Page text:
The adoption of the much-talked-about 5G network appears to be on the rise in Africa, with South Africa leading the pack, according to a new report released by Washington-based telecommunications market research and consulting firm, TeleGeography.
The report, GlobalComms Database Service, which tracked 5G deployments in the Middle East and Africa (MEA), found that as of March 2023, 18 countries in the region are served by commercial 5G services — eight in the Middle East and 10 in Africa.
Saudi Arabia leads the MEA market with over 11.2 million users at the end of 2022, equivalent to more than a quarter of the mobile sector. Holding the second place is South Africa, which had an estimated 5 million subscriptions at the end of last year.
Why South Africa?
No African country has made more progress than South Africa deploying the 5G network. In September 2019, South Africa’s data-only network provider Rain became Africa’s first telco to deploy the network commercially. In January 2020, the Zimbabwe-based pan-Africa network operator announced the launch of the first 5G wholesale roaming service in South Africa.
Vodacom launched its commercial 5G network in Johannesburg, Cape Town, and Pretoria in May 2020. The following month, MTN launched 5G services across 100 network towers in Johannesburg, Cape Town, Bloemfontein, Port Elizabeth and several smaller towns.
Since South Africa spearheaded the 5G race on the continent, other countries have followed suit. Last year, in particular, saw a flurry of 5G launches in Africa, as services were introduced to Botswana and Zimbabwe in February, Nigeria and Tanzania in September, and Zambia in November.
In February, the South African government gave telecom operators a five-year deadline to finalize the rollout of 4G and 5G mobile networks, as the country aims to accelerate broadband migration. Vodacom, South Africa’s biggest mobile operator by subscriber base, has the fastest 5G download speed in the country, topping the 200 Mbit/s mark, according to a new Mobile Network Experience Report from mobile analytics company Opensignal.
But the adoption of the 5G technology in South Africa — like the rest of the continent — hasn’t been without hitches. For one, 5G requires significant infrastructure investments in terms of fibre networks. Little wonder mobile operators in South Africa are enmeshed in a battle to outdo one another to dominate the 5G market.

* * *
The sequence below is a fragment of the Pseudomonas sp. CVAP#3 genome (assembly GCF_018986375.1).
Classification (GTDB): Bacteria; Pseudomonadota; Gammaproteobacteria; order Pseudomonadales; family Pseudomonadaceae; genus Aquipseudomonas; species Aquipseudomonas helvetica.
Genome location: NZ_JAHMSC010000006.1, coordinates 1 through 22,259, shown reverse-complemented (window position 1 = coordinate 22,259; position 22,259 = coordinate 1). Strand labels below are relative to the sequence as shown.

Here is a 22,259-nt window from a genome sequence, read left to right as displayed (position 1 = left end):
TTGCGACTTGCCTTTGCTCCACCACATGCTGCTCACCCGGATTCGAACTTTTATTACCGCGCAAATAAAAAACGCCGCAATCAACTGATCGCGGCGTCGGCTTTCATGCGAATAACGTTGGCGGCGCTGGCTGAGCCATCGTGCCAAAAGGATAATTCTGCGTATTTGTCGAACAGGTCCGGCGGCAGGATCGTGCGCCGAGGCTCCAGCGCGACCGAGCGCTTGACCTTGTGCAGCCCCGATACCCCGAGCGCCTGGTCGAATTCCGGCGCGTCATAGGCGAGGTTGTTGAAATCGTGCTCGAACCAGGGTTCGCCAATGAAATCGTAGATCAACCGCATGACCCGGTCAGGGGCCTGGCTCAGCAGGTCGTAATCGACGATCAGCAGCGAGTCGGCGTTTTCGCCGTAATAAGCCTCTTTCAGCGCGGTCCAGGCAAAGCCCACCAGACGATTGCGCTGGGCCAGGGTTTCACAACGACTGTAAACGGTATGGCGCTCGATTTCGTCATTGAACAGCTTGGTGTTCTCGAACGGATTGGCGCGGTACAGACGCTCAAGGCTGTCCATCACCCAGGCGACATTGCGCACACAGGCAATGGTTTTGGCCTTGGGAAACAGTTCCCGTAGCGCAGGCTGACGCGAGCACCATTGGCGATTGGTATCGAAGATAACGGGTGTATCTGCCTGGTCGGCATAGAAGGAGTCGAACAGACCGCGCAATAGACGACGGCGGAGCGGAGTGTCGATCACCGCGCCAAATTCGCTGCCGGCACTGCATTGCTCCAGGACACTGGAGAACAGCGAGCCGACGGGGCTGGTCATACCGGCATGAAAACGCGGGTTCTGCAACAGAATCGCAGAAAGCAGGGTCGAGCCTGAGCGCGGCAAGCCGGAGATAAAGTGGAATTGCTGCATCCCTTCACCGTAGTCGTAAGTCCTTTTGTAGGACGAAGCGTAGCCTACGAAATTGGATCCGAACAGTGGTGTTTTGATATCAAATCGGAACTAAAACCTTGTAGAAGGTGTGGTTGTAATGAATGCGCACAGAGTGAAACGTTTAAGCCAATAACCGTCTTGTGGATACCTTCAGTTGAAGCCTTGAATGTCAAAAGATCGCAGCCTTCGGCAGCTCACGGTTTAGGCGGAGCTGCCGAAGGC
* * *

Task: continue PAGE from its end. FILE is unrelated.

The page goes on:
Meanwhile, experts have said that 5G has failed to deliver on its promise of faster connectivity. For context, South Africa, which boasts the highest internet speed on the continent, has an average mobile internet download speed of 68.9 megabits per second (MBps), compared with the global average mobile download speed of 77.7 Mbps.
South Africa’s internet quality ranks 62nd in the world and is 8% worse than the global average, per the 2022 Digital Quality of Life Index (DQL) by Surfshark. With load shedding threatening internet usage in South Africa, 5G will most likely be affected too. Interestingly, South Africans are the most internet-addicted persons in the world, spending an average of 578 minutes (nine hours and 38 minutes) online daily last year, three hours more than the global average.
Where is the rest of Africa?
According to TeleGeography’s report, Mauritius holds second place in Africa in terms of 5G subscriptions, with a total of 80,000, representing 3.8% of its total mobile subscriptions. Trailing behind is Nigeria with 50,000 subscriptions, followed by Togo and Seychelles with 33,000 and 16,140 5G users, respectively.
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5G is still struggling in Africa
According to a GSM Association (GSMA) report, the mobile telecommunications industry trade body, 5G will only account for 4% of total connections in Sub-Saharan Africa by 2025. But mobile networks cover about 83% of Africa’s population, and only about 22% have internet access, GSMA disclosed in its The State of Mobile Internet Connectivity 2022 report.
Just a few telecom subscribers in Sub-Saharan Africa have access to 4G broadband. In 2020, only 7% of Africa’s 774 million mobile connections were 4G, way lower than the 44% global average. According to the biannual report by Stockholm-headquartered telecommunications company Ericsson, the number of 4G subscriptions grew by 26 % in 2021.
By the end of Q1 2022, less than 30% of mobile broadband subscriptions in Africa were 4G, while over 70% of subscriptions were 2G/3G. According to the GSMA report on the mobile economy in Sub-Saharan Africa, 4G will only overtake 2G in 2023 after 3G adoption peaked in 2022. It will take until 2027 for 4G mobile subscriptions to overtake other mobile internet subscriptions in Sub-Saharan Africa, while 4G subscriptions will account for just under 50%, and 5G subscriptions will still be less than 4%, according to Dataxis.
Throw in the mix the affordability barriers in purchasing 5G-enabled devices. CEO Peter Ndegwa, CEO of Safaricom, Kenya’s largest mobile network, last year said that “the adoption of 5G smartphones remains low, largely due to the high cost of the devices”. For example, the price for the MTN 5G router in Nigeria is around N50,000, almost twice the country’s minimum wage. The point remains clear: a large chunk of Africans can’t afford 5G.